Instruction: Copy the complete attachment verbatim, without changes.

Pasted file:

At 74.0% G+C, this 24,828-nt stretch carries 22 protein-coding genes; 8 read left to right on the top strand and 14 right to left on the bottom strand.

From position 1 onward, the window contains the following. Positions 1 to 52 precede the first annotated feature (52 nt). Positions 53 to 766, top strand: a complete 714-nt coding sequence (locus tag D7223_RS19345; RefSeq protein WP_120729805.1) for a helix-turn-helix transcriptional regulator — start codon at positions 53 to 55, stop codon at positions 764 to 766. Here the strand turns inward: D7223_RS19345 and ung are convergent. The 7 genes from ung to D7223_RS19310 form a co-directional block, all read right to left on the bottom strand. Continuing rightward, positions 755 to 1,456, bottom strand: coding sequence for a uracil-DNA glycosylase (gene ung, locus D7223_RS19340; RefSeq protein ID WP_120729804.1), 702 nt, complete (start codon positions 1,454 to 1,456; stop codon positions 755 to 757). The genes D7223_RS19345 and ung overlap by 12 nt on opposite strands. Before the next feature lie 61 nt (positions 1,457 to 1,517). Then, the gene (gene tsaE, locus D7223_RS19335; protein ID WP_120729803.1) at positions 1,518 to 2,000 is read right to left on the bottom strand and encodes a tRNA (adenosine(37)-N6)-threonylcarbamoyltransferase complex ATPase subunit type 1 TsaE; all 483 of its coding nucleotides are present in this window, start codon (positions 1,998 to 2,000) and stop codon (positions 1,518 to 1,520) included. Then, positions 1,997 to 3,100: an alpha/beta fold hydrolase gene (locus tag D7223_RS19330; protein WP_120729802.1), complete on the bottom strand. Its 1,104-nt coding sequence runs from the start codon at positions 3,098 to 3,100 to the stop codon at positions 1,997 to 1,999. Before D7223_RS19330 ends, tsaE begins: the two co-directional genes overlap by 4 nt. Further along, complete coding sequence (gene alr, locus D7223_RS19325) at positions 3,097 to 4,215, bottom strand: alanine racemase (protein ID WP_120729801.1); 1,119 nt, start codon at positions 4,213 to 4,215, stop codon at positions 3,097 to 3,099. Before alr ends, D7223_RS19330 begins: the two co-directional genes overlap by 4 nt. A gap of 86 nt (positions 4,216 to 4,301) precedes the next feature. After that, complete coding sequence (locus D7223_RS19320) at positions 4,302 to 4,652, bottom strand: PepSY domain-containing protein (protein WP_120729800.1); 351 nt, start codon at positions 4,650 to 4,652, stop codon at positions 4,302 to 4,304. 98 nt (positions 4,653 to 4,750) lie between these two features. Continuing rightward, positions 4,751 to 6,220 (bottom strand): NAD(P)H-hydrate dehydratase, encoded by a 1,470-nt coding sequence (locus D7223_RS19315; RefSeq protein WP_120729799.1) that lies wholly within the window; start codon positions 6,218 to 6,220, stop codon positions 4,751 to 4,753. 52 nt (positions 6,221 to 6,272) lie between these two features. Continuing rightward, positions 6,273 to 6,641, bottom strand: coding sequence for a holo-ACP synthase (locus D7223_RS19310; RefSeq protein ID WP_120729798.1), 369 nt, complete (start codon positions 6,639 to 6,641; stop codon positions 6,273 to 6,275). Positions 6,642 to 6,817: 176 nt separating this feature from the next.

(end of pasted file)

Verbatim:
At 74.0% G+C, this 24,828-nt stretch carries 22 protein-coding genes; 8 read left to right on the top strand and 14 right to left on the bottom strand.

From position 1 onward, the window contains the following. Positions 1 to 52 precede the first annotated feature (52 nt). Positions 53 to 766, top strand: a complete 714-nt coding sequence (locus tag D7223_RS19345; RefSeq protein WP_120729805.1) for a helix-turn-helix transcriptional regulator — start codon at positions 53 to 55, stop codon at positions 764 to 766. Here the strand turns inward: D7223_RS19345 and ung are convergent. The 7 genes from ung to D7223_RS19310 form a co-directional block, all read right to left on the bottom strand. Continuing rightward, positions 755 to 1,456, bottom strand: coding sequence for a uracil-DNA glycosylase (gene ung, locus D7223_RS19340; RefSeq protein ID WP_120729804.1), 702 nt, complete (start codon positions 1,454 to 1,456; stop codon positions 755 to 757). The genes D7223_RS19345 and ung overlap by 12 nt on opposite strands. Before the next feature lie 61 nt (positions 1,457 to 1,517). Then, the gene (gene tsaE, locus D7223_RS19335; protein ID WP_120729803.1) at positions 1,518 to 2,000 is read right to left on the bottom strand and encodes a tRNA (adenosine(37)-N6)-threonylcarbamoyltransferase complex ATPase subunit type 1 TsaE; all 483 of its coding nucleotides are present in this window, start codon (positions 1,998 to 2,000) and stop codon (positions 1,518 to 1,520) included. Then, positions 1,997 to 3,100: an alpha/beta fold hydrolase gene (locus tag D7223_RS19330; protein WP_120729802.1), complete on the bottom strand. Its 1,104-nt coding sequence runs from the start codon at positions 3,098 to 3,100 to the stop codon at positions 1,997 to 1,999. Before D7223_RS19330 ends, tsaE begins: the two co-directional genes overlap by 4 nt. Further along, complete coding sequence (gene alr, locus D7223_RS19325) at positions 3,097 to 4,215, bottom strand: alanine racemase (protein ID WP_120729801.1); 1,119 nt, start codon at positions 4,213 to 4,215, stop codon at positions 3,097 to 3,099. Before alr ends, D7223_RS19330 begins: the two co-directional genes overlap by 4 nt. A gap of 86 nt (positions 4,216 to 4,301) precedes the next feature. After that, complete coding sequence (locus D7223_RS19320) at positions 4,302 to 4,652, bottom strand: PepSY domain-containing protein (protein WP_120729800.1); 351 nt, start codon at positions 4,650 to 4,652, stop codon at positions 4,302 to 4,304. 98 nt (positions 4,653 to 4,750) lie between these two features. Continuing rightward, positions 4,751 to 6,220 (bottom strand): NAD(P)H-hydrate dehydratase, encoded by a 1,470-nt coding sequence (locus D7223_RS19315; RefSeq protein WP_120729799.1) that lies wholly within the window; start codon positions 6,218 to 6,220, stop codon positions 4,751 to 4,753. 52 nt (positions 6,221 to 6,272) lie between these two features. Continuing rightward, positions 6,273 to 6,641, bottom strand: coding sequence for a holo-ACP synthase (locus D7223_RS19310; RefSeq protein ID WP_120729798.1), 369 nt, complete (start codon positions 6,639 to 6,641; stop codon positions 6,273 to 6,275). Positions 6,642 to 6,817: 176 nt separating this feature from the next.